George Bernard Shaw


George Bernard Shaw Quotes

  • ''If all economists were laid end to end, they would not reach a conclusion.''
    George Bernard Shaw (1856-1950), Anglo-Irish playwright, critic.
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  • ''Give women the vote, and in five years there will be a crushing tax on bachelors.''
    George Bernard Shaw (1856-1950), Anglo-Irish playwright, critic. "Epistle Dedicatory," Man and Superman (1903).
  • ''Ladies and gentleman are permitted to have friends in the kennel, but not in the kitchen.''
    George Bernard Shaw (1856-1950), Anglo-Irish playwright, critic. "Maxims for Revolutionists: Servants," Man and Superman (1903).
  • ''A nap, my friend, is a brief period of sleep which overtakes superannuated persons when they endeavour to entertain unwelcome visitors or to listen to scientific lectures.''
    George Bernard Shaw (1856-1950), Anglo-Irish playwright, critic. The elderly gentleman, in "Tragedy of an Elderly Gentleman," Back to Methuselah.
  • ''I am afraid we must make the world honest before we can honestly say to our children that honesty is the best policy.''
    George Bernard Shaw (1856-1950), Anglo-Irish playwright, critic. Broadcast, July 11, 1932.
  • ''Parentage is a very important profession; but no test of fitness for it is ever imposed in the interest of children.''
    George Bernard Shaw (1856-1950), British (Irish-born) playwright. Everybody's Political What's What . . ., ch. IX (1944).
  • ''Man is the only animal which esteems itself rich in proportion to the number and voracity of its parasites.''
    George Bernard Shaw (1856-1950), Anglo-Irish playwright, critic. "Maxims for Revolutionists: Servants," Man and Superman (1903).
  • ''When a thing is funny, search it for a hidden truth.''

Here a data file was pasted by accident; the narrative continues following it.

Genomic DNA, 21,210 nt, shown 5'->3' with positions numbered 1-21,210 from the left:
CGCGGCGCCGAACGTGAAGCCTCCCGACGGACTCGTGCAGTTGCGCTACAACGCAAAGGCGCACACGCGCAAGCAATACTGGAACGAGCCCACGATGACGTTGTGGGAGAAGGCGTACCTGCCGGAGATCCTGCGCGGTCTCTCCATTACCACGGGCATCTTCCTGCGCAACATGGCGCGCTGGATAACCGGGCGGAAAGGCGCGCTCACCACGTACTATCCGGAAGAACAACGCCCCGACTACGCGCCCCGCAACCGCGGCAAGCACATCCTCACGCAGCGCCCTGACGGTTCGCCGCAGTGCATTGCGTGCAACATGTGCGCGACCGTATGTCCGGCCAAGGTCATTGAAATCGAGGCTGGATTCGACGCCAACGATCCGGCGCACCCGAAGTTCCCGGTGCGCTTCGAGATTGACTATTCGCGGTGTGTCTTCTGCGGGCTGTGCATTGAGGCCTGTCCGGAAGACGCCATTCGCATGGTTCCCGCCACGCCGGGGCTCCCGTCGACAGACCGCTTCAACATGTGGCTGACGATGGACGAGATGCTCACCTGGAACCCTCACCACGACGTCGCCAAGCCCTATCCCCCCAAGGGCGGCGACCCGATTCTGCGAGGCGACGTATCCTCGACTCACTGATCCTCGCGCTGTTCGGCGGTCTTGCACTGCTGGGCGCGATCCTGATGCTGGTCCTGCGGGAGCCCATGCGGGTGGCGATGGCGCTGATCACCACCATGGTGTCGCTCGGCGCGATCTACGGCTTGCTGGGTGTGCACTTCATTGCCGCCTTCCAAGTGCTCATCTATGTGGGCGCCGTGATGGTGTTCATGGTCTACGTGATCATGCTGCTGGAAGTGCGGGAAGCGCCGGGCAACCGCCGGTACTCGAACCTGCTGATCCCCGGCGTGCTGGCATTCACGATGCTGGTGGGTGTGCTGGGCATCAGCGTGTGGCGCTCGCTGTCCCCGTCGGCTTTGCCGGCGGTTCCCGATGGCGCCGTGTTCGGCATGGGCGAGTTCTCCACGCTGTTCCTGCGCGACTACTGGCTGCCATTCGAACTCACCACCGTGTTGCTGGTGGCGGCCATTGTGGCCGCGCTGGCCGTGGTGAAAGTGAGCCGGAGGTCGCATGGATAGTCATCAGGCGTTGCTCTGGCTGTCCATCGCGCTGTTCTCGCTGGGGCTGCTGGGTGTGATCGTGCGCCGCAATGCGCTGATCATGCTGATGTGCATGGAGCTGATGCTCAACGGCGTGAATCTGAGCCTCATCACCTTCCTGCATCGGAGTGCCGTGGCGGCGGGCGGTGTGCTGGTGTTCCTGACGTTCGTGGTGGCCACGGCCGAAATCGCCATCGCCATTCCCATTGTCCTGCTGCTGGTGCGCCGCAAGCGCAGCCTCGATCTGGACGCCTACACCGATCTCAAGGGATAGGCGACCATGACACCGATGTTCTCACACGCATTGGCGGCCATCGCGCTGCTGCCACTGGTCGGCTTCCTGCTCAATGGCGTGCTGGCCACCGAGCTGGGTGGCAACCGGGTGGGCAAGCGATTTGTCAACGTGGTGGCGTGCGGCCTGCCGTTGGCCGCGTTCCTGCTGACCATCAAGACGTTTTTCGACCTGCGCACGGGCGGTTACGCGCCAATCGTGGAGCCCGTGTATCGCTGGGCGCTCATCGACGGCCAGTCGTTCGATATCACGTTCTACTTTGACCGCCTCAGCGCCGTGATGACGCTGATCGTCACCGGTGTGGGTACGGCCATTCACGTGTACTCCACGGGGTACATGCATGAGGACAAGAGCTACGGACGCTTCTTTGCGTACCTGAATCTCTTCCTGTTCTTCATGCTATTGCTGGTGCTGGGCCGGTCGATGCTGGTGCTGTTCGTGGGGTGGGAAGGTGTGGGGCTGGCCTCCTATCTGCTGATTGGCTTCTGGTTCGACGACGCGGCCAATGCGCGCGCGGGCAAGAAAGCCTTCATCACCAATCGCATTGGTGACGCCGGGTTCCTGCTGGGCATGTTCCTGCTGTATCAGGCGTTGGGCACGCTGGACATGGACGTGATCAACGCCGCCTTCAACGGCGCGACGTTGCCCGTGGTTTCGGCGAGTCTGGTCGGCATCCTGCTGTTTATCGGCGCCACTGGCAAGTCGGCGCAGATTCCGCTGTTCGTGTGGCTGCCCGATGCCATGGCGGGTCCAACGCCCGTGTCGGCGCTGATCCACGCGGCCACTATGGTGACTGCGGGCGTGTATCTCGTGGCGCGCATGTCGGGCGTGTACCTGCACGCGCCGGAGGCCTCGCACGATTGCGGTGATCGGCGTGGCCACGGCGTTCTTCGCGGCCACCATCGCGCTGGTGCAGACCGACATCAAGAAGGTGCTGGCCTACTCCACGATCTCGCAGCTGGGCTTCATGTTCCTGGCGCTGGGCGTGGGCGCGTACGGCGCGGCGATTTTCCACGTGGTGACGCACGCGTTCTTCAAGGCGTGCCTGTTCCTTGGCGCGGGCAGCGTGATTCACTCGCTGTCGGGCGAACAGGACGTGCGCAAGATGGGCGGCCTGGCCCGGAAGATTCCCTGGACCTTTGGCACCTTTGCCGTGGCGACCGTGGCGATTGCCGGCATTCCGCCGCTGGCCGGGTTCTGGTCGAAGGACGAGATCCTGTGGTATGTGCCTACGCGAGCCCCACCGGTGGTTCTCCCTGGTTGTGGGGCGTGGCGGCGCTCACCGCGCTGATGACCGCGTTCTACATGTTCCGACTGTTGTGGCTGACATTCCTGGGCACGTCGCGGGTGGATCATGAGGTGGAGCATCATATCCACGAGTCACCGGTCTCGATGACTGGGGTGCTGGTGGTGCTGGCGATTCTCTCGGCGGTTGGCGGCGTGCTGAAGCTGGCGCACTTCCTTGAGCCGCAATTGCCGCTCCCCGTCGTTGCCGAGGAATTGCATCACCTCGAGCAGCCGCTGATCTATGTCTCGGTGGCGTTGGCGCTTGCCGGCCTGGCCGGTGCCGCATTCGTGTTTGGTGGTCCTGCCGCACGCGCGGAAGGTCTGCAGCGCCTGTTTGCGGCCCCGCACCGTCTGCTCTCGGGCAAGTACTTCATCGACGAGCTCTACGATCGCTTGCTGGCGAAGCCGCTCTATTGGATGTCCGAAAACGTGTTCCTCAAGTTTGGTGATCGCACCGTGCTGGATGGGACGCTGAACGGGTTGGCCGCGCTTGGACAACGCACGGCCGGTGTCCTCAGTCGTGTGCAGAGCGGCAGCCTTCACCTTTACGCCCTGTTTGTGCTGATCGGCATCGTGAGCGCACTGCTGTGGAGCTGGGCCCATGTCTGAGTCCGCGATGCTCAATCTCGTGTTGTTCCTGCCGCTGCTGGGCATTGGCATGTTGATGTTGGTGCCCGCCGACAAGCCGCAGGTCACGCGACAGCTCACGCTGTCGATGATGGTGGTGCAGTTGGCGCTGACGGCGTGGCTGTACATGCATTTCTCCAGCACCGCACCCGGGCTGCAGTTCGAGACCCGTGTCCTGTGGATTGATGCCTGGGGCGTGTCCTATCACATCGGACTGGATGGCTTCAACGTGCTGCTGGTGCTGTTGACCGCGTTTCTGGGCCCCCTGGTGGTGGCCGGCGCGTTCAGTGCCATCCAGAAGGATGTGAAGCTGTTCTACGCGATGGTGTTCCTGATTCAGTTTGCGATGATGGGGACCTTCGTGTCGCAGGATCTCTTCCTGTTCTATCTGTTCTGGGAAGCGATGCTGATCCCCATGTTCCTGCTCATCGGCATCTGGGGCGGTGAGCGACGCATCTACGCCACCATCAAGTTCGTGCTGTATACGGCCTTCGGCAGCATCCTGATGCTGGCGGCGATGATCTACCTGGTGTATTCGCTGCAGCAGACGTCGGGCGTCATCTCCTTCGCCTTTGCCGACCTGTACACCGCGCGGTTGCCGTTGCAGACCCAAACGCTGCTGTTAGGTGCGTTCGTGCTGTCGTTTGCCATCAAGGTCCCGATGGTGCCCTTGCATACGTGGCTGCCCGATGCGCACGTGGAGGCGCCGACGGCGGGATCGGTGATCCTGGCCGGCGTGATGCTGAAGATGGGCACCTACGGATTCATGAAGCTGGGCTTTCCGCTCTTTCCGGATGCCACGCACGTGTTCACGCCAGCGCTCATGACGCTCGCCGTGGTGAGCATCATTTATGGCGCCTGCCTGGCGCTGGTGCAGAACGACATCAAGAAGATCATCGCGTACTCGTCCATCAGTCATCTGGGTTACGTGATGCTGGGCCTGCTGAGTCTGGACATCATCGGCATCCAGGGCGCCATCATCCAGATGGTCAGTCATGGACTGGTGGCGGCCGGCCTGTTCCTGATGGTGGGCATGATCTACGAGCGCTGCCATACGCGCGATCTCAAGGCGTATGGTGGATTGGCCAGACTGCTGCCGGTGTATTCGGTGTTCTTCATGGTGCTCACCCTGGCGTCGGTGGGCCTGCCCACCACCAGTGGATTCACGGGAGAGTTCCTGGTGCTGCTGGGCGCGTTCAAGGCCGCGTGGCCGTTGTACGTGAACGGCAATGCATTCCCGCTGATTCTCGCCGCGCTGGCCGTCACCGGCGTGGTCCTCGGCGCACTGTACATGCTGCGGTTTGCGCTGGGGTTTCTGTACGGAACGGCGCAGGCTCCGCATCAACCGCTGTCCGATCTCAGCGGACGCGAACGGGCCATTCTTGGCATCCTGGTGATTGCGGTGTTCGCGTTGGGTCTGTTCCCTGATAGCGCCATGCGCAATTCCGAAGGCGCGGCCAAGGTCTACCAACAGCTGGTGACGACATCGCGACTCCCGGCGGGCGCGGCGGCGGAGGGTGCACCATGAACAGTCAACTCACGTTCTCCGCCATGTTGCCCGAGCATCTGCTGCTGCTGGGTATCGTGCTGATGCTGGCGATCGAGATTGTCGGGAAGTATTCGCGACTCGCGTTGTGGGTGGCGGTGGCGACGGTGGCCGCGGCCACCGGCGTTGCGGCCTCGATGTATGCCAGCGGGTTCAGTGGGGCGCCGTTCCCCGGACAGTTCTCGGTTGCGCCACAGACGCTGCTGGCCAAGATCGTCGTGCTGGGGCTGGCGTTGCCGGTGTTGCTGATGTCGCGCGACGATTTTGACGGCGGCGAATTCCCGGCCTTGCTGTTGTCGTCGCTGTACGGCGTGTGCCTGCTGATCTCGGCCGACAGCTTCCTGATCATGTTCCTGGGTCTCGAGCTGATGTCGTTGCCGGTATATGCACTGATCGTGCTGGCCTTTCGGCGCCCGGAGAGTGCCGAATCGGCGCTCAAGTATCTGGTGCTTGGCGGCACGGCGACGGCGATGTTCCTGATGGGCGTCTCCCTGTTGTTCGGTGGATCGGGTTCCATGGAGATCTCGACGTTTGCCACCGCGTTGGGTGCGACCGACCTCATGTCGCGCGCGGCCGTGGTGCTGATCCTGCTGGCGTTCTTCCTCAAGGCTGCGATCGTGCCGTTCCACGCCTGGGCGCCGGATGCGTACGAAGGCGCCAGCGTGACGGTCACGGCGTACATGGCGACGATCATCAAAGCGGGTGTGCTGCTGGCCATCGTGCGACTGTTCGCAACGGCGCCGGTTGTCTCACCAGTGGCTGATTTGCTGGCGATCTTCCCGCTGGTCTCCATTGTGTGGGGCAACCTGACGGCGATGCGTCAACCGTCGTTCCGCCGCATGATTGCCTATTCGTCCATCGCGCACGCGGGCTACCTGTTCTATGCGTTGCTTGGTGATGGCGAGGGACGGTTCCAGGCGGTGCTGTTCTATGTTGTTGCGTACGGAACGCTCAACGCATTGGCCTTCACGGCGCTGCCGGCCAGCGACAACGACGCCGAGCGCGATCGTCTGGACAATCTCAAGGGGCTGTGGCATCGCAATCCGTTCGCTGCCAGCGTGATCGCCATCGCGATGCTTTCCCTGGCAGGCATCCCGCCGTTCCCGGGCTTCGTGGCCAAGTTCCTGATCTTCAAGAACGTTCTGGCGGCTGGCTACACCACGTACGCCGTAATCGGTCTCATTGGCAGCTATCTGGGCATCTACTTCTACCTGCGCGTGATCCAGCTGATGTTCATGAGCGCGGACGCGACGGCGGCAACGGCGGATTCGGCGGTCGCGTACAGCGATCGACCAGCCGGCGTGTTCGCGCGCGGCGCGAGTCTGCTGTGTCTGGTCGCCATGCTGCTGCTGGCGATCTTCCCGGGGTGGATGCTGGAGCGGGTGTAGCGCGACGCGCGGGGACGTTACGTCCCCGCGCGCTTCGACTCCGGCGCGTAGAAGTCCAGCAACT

George Bernard Shaw (1856-1950), Anglo-Irish playwright, critic. (1921). The He-Ancient, in Back to Methuselah, "As Far as Thought Can Reach," The Bodley Head Bernard Shaw: Collected Plays with their Prefaces, vol. 5, ed. Dan H. Laurence (1972).
  • ''The ordinary man is an anarchist. He wants to do as he likes. He may want his neighbour to be governed, but he himself doesn't want to be governed. He is mortally afraid of government officials and policemen.''
    George Bernard Shaw (1856-1950), Anglo-Irish playwright, critic. Speech, April 11, 1933, New York City.
  • ''Youth, which is forgiven everything, forgives itself nothing: age, which forgives itself everything, is forgiven nothing.''
    George Bernard Shaw (1856-1950), Anglo-Irish playwright, critic. "Maxims for Revolutionists: Stay Sayings," Man and Superman (1903).

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Best Poem of George Bernard Shaw

Langford Reed Saved The Limerick Verse

Langford Reed saved the limerick verse,
From being taken away in a hearse.
He made it so clean
Now it's fit for a queen,
Re-established for better or worse.

Read the full of Langford Reed Saved The Limerick Verse
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